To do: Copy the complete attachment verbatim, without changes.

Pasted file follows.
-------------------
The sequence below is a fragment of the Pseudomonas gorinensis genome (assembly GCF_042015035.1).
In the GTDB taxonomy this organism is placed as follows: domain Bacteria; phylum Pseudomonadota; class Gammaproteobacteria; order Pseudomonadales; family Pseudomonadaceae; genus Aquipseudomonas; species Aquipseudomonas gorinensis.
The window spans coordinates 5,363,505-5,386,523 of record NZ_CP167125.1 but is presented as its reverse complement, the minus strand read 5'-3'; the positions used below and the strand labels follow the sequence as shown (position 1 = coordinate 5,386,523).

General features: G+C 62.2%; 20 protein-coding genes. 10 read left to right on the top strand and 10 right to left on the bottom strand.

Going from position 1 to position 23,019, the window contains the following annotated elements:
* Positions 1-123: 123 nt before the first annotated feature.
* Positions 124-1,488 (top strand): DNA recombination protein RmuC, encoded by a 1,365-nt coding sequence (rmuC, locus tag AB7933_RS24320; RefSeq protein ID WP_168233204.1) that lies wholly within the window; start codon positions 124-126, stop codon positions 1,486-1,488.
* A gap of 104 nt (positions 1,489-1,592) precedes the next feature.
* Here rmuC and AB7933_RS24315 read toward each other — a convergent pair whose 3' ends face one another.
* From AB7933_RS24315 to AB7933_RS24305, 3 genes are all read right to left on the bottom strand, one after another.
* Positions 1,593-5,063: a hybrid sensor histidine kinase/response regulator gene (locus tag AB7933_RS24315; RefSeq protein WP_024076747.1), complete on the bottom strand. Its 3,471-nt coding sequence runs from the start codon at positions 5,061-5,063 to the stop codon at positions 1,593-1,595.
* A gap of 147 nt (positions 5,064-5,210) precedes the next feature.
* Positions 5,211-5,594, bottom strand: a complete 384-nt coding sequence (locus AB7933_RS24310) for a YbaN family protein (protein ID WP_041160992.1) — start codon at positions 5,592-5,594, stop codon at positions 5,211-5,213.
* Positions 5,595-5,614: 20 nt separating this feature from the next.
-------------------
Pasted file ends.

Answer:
The sequence below is a fragment of the Pseudomonas gorinensis genome (assembly GCF_042015035.1).
In the GTDB taxonomy this organism is placed as follows: domain Bacteria; phylum Pseudomonadota; class Gammaproteobacteria; order Pseudomonadales; family Pseudomonadaceae; genus Aquipseudomonas; species Aquipseudomonas gorinensis.
The window spans coordinates 5,363,505-5,386,523 of record NZ_CP167125.1 but is presented as its reverse complement, the minus strand read 5'-3'; the positions used below and the strand labels follow the sequence as shown (position 1 = coordinate 5,386,523).

General features: G+C 62.2%; 20 protein-coding genes. 10 read left to right on the top strand and 10 right to left on the bottom strand.

Going from position 1 to position 23,019, the window contains the following annotated elements:
* Positions 1-123: 123 nt before the first annotated feature.
* Positions 124-1,488 (top strand): DNA recombination protein RmuC, encoded by a 1,365-nt coding sequence (rmuC, locus tag AB7933_RS24320; RefSeq protein ID WP_168233204.1) that lies wholly within the window; start codon positions 124-126, stop codon positions 1,486-1,488.
* A gap of 104 nt (positions 1,489-1,592) precedes the next feature.
* Here rmuC and AB7933_RS24315 read toward each other — a convergent pair whose 3' ends face one another.
* From AB7933_RS24315 to AB7933_RS24305, 3 genes are all read right to left on the bottom strand, one after another.
* Positions 1,593-5,063: a hybrid sensor histidine kinase/response regulator gene (locus tag AB7933_RS24315; RefSeq protein WP_024076747.1), complete on the bottom strand. Its 3,471-nt coding sequence runs from the start codon at positions 5,061-5,063 to the stop codon at positions 1,593-1,595.
* A gap of 147 nt (positions 5,064-5,210) precedes the next feature.
* Positions 5,211-5,594, bottom strand: a complete 384-nt coding sequence (locus AB7933_RS24310) for a YbaN family protein (protein ID WP_041160992.1) — start codon at positions 5,592-5,594, stop codon at positions 5,211-5,213.
* Positions 5,595-5,614: 20 nt separating this feature from the next.